…Thus, the widespread adoption of early neutering by the most responsible cat owners risks pushing the domestic cat’s genetics back gradually toward the wild, away from their current domesticated state.
A study that I conducted in 1999 suggests that such extrapolation cannot be dismissed as science fiction. 15 [John W. S. Bradshaw, Giles F. Horsfield, John A. Allen, and Ian H. Robinson, "Feral Cats: Their Role in the Population Dynamics of Felis catus," Applied Animal Behaviour Science 65 (1999): 273-83. https://www.gwern.net/docs/catnip/1999-bradshaw.pdf ] In one area of Southampton (UK), we found that more than 98% of pet cat population had been neutered. So few kittens were being born that potential cat owners had to travel outside the city to obtain their cats. This situation had clearly existed for some time: from talking to the owners of the older cats, we calculated that the cat population in that area had last been self-sustaining some ten years previously, in the late 1980s.
We located ten female pets in the area that were still being allowed to breed and tested the temperament of their kittens after homing, when the kittens were six months old. Our hypothesis was that feral males must have fathered many of these kittens, since so few intact males were being kept as pets in the area, and all of these were young and unlikely to compete effectively with the more wily ferals. We found that on average, the kittens in those ten litters were much less willing to settle on their owners’ laps than kittens born in another area of the city that still had a significant number of undoctored pet tomcats. There was no systematic difference in the way these two groups of kittens had been socialized, and the mother cats in the two areas were indistinguishable in temperament. We therefore deduced that even if only one of the two parents comes from a long line of ferals, the kittens will be less easy to socialize than if both parents are pets. The study was too small to draw any firm conclusions, but in the years since it was carried out, blanket neutering has become more widespread, and so the cumulative effects of this on the temperament of kittens should be becoming more obvious. Neutering is an extremely powerful selection pressure, the effects of which have been given little consideration. At present, it is the only humane way of ensuring that there are as few unwanted cats as possible, and it is unlikely ever to become so widely adopted that the house cat population begins to shrink. However, over time it will likely have unintended consequences.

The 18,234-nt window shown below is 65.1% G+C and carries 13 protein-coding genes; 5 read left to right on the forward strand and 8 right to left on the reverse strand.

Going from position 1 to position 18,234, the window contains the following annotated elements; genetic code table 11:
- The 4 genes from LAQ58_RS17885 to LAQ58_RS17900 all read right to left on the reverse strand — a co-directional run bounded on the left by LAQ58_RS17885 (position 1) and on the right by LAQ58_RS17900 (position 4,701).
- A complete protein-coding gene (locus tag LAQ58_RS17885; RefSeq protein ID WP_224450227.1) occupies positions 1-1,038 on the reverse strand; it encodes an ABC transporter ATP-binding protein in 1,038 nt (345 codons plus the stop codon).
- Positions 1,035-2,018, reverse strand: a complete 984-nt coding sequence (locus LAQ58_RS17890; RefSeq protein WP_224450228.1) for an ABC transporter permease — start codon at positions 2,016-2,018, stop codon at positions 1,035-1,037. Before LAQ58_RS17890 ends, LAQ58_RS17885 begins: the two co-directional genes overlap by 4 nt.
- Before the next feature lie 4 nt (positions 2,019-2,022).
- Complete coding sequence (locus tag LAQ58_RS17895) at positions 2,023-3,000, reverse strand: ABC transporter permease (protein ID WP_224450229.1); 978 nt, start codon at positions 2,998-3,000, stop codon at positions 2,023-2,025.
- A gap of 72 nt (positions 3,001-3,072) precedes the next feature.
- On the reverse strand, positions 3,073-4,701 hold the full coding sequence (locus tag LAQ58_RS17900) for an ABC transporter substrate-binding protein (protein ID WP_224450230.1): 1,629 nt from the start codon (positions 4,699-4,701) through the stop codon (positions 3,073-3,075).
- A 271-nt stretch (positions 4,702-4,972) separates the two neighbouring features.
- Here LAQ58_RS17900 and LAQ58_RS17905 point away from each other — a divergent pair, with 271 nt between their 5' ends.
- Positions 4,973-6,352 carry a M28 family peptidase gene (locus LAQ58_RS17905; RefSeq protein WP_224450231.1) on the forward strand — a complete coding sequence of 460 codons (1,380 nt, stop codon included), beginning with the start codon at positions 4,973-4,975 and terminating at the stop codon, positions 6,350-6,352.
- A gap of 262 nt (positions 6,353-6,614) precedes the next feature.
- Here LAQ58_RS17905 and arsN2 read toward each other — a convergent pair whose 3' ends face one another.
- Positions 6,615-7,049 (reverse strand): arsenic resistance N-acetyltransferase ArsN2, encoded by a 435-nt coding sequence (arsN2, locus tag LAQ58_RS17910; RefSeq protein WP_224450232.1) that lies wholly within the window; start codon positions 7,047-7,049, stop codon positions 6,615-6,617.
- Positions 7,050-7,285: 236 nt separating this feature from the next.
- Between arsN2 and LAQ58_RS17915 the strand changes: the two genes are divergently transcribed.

It’s interesting how millennia of rigorous and often rather cruel selection is getting reversed in the blink of an eye, across multiple species.
Hopefully they’re not getting bigger. 20 kg feral cats would be legitimately dangerous predators to children.
On the other hand, I wonder if feral cats are also getting more intelligent, to better navigate complex urban environments. This may be happening with respect to Moscow’s dogs, some of whom have figured out how to use the subway.